What is trauma?
Trauma typically develops from significant, shocking, and life-changing experiences. It can develop from a single, isolated incident, such as experiencing a terrifying car accident, and accumulative experiences, such as repeated childhood abuse.
Many different types of experiences can lead to one feeling traumatized. Trauma is intrusive and has a direct impact on your mood and how you live your life. You may have thoughts, dreams, or emotions that make you feel like you are reliving the experience. You may avoid situations that trigger the traumatic memories and feelings. Perhaps you become vigilant, waiting for the traumatic experience to return, purely existing in “survival mode.”
There are different types and symptoms of trauma, but all of them result in some form of contraction or narrowing of living a more engaged, expansive, and meaningful life. Find out if a PTSD therapist is right for you.
What is PTSD?
Post-traumatic stress disorder (PTSD) is a psychiatric disorder that can occur in people who have experienced or witnessed a traumatic event such as a natural disaster, a severe accident, a terrorist act, war/combat, rape, or other violent personal assault. Anyone can get PTSD at any age. This includes war veterans and survivors of physical and sexual assault, abuse, accidents, disasters, and many other traumatic events. PTSD affects approximately 3.5 percent of U.S. adults, and an estimated one in 11 people will be diagnosed with PTSD in their lifetime. Women are twice as likely as men to have PTSD. Diagnosis of PTSD requires exposure to an event that involved the actual or possible threat of death, violence, or severe injury.
Your exposure can happen in one or more of these ways:
- You directly experienced the traumatic event
- You witnessed, in person, the traumatic event occurring to others
- You learned someone close to you experienced or was threatened by the traumatic event
- You are repeatedly exposed to graphic details of traumatic events (for example, if you are a first responder to the scene of traumatic events)
Examples of traumatic events that can trigger PTSD
- Severe accidents or injury
- Combat exposure
- Natural disasters
- Personal assault
- Physical abuse
- Emotional abuse
Do I need to see a PTSD Therapist?
People with posttraumatic stress disorder (PTSD) have intense, disturbing thoughts and feelings related to their experience that last long after the traumatic event has ended. They may relive the event through flashbacks or nightmares; they may feel sadness, fear, or anger; and they may feel detached or estranged from other people. People with PTSD may avoid situations or people who remind them of the traumatic event. They may have strong adverse reactions to something as ordinary as a loud noise or an accidental touch.
Some common symptoms of PTSD include:
- Guilt, shame, or self-blame
- Feeling shut-down, flat, or dissociated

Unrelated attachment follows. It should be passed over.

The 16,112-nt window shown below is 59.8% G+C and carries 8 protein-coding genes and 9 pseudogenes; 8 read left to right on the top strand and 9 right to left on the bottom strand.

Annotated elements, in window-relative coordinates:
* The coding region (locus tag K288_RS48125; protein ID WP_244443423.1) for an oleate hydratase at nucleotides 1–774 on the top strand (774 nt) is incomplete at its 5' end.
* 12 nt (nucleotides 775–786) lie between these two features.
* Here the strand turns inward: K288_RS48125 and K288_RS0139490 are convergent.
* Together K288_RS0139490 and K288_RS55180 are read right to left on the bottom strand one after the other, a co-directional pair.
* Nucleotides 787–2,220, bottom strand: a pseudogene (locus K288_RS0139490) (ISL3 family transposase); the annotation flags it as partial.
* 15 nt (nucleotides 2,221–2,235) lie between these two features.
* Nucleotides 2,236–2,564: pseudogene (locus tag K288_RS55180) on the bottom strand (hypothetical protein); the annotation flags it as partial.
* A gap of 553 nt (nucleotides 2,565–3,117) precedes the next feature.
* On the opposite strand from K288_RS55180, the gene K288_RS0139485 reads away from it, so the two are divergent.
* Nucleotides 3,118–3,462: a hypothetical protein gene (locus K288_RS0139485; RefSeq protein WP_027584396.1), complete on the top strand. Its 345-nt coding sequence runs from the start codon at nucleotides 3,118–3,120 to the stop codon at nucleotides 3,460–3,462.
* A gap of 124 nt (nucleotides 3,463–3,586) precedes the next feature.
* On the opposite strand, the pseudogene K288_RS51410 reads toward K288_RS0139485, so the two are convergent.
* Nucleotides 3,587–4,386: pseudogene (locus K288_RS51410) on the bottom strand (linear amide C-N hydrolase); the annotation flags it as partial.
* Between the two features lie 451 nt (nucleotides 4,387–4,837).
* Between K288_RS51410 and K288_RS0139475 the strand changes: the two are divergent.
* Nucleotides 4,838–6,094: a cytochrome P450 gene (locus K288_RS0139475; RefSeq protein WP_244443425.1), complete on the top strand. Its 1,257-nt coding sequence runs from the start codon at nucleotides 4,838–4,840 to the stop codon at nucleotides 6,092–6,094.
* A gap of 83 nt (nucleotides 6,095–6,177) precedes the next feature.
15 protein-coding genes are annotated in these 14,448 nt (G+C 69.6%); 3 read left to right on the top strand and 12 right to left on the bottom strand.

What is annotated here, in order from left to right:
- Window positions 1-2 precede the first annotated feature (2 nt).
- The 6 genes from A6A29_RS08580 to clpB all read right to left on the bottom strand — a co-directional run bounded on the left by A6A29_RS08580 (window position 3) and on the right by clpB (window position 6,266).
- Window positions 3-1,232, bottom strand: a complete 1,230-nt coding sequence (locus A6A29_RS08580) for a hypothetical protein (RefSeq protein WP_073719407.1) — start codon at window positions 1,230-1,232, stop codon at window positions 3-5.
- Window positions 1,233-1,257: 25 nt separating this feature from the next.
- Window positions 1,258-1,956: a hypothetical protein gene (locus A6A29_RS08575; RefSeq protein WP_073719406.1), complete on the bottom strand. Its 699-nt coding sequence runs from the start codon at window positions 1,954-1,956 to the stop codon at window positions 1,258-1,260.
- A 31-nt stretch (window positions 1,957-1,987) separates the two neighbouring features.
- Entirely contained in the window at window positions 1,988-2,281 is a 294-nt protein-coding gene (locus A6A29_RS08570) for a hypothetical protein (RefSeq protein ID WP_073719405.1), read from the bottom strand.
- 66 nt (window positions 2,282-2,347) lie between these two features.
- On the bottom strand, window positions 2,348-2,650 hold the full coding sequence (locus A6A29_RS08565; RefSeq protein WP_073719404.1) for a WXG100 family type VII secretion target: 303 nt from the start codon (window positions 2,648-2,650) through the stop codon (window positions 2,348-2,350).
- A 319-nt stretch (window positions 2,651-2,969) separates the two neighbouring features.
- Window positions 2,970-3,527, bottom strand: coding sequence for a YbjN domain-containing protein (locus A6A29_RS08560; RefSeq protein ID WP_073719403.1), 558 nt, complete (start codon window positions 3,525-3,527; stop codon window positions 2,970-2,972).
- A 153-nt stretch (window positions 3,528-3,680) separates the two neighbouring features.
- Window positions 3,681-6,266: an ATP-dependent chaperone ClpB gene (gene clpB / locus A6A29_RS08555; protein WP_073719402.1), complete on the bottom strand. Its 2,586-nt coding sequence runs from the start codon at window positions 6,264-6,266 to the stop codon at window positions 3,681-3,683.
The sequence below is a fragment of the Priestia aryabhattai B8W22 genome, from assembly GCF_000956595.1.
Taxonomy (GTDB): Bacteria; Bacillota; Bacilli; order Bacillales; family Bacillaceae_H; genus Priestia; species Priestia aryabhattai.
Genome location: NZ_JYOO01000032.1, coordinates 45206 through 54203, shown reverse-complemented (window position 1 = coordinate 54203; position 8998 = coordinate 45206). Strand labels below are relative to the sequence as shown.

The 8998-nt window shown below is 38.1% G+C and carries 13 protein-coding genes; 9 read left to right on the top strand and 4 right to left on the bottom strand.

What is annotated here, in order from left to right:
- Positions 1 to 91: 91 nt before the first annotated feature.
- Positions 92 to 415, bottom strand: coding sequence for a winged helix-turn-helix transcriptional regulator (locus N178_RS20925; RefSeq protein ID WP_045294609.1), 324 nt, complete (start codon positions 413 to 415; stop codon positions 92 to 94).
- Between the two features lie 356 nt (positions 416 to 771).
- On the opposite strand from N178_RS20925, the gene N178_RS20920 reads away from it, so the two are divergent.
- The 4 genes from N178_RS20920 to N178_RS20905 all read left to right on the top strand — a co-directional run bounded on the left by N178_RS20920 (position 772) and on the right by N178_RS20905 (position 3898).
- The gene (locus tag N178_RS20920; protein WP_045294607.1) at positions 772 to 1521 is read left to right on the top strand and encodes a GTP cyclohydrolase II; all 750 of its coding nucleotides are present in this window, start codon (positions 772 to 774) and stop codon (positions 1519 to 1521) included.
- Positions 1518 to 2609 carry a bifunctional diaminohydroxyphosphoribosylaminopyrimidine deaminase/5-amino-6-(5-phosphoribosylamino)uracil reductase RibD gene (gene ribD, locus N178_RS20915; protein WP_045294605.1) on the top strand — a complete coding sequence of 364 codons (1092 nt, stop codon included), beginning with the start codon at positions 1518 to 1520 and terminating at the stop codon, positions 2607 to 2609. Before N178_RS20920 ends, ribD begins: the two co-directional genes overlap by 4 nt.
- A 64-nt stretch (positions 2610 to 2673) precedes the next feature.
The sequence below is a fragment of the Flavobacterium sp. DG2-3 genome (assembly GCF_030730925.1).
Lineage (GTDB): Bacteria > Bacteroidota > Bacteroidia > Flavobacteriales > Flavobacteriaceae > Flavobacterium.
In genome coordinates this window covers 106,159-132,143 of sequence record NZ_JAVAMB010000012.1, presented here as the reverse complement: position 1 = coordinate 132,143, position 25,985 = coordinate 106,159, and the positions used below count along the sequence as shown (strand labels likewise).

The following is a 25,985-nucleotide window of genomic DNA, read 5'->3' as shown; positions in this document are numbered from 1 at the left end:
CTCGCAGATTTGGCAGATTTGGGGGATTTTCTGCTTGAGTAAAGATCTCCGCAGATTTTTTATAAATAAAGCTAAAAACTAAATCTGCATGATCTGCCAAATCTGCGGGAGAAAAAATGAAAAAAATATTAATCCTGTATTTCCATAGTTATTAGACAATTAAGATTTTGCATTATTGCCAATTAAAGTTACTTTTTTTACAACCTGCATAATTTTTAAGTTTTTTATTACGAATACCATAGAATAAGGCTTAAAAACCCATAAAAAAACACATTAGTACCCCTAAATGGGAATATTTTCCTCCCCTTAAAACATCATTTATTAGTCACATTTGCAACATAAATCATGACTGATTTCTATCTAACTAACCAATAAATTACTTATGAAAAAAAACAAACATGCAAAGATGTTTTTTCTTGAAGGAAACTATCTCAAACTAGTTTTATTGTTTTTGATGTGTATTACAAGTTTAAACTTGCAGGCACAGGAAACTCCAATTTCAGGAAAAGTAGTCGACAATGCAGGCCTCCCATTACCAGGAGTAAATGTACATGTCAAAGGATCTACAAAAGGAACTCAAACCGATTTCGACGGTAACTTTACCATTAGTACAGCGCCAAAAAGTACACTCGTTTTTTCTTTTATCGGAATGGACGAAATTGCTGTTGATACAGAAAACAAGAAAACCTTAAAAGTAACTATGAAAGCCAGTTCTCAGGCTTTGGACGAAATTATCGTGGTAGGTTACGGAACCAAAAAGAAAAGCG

- Avoidance of people, places, or situations
- Quick to anger and extreme moodiness or irritability
- Difficulty with short-term memory
- Nightmares/reliving the trauma
- Startled response to loud noises or unexpected situations
- Social/relationship difficulties
- A lost sense of purpose and/or a bereaved sense of guilt
What makes PTSD such a challenging experience to live with is that a person might not start experiencing symptoms for months or even years after an event.
How Can a PTSD/Trauma Therapist Help?
Posttraumatic stress and trauma therapy can help you regain a sense of control over your life. At Washington Psychological Wellness, our trauma therapists can help you understand how feelings of isolation, loneliness, shame, anxiety, or depression are often a result of the self-defensive, biological response to unrecognized and unprocessed trauma.
During therapy, we are here to honor and validate the emotions and experiences of complex and relational trauma. We don’t look at trauma response and other big emotions as something that’s broken and needs to be fixed. Instead, we interpret your distress as a message that your mind and body are sending you. We work together to understand what they’re trying to teach you about your experience, needs, values, and identity and create opportunities for healing.
You are a resilient and remarkable person, and the more you understand and accept your value, the more you can advocate for and protect your needs.
During trauma therapy, we will be learning the impact of trauma on your life and how you can regain a greater sense of control. Over the course of your therapy sessions, we may:
- Observe moment-to-moment experiences to gain awareness of how trauma is stored in your body and understand your unique threat response
- Track your triggers and thought and behavior patterns, so you can identify these situations as they arise and start to regain control over the experiences
- Practice boundary setting to create a more secure emotional environment where you can feel safer
- Cultivate intimacy in your relationships, so you can build a support system and community where you feel confident enough to explore and grow as an individual
Combing these treatments can help improve your symptoms by:
- Teaching you skills to address your symptoms
- Helping you think better about yourself, others, and the world
- Learning ways to cope if any symptoms arise again
- Treating other problems often related to traumatic experiences, such as depression, anxiety, or misuse of alcohol or drugs
Ready to speak to a PTSD/Trauma Therapist?
Book a 15 minute intro call